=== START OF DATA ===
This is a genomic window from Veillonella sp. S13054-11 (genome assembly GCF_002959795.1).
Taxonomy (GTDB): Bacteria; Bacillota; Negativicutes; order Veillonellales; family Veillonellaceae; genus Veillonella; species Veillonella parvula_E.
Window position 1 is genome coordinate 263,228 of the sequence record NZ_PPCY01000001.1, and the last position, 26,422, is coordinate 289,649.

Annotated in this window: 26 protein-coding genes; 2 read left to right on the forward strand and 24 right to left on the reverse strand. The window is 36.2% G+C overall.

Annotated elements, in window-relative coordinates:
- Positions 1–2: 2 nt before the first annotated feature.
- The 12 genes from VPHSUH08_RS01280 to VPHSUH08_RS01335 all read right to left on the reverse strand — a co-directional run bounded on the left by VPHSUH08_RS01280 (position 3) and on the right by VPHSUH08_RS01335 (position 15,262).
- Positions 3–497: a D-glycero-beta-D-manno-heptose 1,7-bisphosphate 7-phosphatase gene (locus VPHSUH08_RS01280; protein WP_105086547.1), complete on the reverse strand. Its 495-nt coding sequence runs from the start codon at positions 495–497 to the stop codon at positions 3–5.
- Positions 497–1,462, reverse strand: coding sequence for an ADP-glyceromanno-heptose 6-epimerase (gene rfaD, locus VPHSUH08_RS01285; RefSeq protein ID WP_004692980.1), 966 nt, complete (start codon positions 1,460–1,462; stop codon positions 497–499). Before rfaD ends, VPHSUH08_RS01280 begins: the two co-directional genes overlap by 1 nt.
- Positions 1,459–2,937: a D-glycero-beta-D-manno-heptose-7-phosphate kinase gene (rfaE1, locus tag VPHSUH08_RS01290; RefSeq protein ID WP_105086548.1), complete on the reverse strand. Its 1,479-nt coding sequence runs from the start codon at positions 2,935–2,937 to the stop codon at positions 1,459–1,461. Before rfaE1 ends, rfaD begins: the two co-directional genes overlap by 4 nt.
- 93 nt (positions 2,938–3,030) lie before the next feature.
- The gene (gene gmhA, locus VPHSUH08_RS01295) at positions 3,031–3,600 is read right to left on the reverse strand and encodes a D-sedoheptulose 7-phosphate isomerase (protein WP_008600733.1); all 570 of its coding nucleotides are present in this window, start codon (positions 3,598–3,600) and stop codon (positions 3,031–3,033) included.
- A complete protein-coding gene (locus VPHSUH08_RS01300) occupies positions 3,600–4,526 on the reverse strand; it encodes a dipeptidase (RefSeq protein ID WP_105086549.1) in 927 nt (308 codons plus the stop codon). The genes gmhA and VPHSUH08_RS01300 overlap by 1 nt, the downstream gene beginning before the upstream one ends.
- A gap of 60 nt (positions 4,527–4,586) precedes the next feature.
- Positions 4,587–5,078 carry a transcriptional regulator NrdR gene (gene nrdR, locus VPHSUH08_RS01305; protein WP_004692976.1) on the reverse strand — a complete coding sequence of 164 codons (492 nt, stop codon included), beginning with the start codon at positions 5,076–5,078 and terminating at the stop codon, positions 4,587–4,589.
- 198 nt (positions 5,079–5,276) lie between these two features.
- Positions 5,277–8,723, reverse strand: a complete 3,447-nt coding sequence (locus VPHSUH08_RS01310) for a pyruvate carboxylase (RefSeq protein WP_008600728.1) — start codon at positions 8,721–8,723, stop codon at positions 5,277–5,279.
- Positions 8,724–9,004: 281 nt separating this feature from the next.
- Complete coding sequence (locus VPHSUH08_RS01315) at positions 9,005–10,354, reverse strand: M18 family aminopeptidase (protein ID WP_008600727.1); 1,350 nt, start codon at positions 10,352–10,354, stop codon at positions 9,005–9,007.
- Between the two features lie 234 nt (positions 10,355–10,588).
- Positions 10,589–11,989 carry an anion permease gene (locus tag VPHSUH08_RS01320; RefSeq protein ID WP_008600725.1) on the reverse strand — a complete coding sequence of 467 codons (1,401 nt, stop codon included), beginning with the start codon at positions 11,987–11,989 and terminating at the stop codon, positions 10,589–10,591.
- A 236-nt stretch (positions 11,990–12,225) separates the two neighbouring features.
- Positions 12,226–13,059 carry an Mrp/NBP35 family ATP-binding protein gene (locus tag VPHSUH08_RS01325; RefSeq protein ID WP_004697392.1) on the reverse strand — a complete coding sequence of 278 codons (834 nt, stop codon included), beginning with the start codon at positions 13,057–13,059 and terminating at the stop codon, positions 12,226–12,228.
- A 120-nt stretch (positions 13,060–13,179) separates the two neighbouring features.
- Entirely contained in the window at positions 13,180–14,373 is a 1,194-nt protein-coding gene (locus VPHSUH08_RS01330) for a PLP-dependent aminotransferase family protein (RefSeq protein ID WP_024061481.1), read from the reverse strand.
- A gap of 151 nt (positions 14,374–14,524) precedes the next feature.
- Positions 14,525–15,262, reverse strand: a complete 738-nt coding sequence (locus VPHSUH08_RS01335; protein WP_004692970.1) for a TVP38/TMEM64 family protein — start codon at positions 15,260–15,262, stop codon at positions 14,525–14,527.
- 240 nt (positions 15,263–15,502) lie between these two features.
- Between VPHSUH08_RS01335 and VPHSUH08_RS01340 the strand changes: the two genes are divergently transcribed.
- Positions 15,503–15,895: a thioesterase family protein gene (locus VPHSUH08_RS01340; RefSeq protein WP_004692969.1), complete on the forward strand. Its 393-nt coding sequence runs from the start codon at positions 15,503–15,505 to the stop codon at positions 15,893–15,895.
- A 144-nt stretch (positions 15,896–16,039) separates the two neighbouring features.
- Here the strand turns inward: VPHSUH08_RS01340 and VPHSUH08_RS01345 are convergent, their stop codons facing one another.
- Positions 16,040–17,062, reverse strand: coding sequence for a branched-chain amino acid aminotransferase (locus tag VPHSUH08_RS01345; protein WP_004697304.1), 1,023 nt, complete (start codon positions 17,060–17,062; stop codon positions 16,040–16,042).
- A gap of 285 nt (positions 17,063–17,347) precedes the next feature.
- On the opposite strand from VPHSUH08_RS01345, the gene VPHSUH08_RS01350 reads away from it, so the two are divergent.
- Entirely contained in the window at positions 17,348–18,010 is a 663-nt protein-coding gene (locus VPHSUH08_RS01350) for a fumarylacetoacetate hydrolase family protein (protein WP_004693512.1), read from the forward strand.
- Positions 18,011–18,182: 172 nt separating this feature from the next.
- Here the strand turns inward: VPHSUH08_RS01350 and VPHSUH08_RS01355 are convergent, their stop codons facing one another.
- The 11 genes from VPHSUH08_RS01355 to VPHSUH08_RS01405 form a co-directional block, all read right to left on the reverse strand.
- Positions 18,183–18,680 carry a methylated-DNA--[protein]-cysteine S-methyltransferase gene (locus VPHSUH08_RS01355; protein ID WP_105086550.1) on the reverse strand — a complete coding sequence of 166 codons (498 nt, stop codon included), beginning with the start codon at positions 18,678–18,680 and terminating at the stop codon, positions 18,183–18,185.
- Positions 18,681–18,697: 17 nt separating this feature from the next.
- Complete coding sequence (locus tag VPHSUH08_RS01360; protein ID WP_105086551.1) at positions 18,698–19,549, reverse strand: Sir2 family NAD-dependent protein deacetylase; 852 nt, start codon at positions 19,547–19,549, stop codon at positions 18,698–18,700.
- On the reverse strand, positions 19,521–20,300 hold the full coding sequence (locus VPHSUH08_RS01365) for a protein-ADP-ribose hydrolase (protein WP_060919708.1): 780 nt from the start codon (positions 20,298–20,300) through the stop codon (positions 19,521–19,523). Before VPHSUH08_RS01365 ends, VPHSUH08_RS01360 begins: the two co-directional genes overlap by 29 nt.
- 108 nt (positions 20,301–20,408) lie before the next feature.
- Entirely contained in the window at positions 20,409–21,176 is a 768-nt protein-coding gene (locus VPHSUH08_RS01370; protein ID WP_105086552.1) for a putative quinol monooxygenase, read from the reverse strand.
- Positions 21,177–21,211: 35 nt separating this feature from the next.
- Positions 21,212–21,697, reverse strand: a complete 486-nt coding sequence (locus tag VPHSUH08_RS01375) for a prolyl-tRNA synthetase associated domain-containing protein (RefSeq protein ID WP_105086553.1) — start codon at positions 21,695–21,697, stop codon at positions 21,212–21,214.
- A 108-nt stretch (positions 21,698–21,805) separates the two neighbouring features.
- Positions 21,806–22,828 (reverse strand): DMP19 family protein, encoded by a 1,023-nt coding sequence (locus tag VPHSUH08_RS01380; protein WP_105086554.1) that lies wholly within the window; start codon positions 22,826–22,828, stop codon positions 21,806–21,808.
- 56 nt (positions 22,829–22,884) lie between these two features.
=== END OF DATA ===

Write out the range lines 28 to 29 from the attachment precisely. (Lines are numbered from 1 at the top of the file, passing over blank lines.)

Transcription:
- 240 nt (positions 15,263–15,502) lie between these two features.
- Between VPHSUH08_RS01335 and VPHSUH08_RS01340 the strand changes: the two genes are divergently transcribed.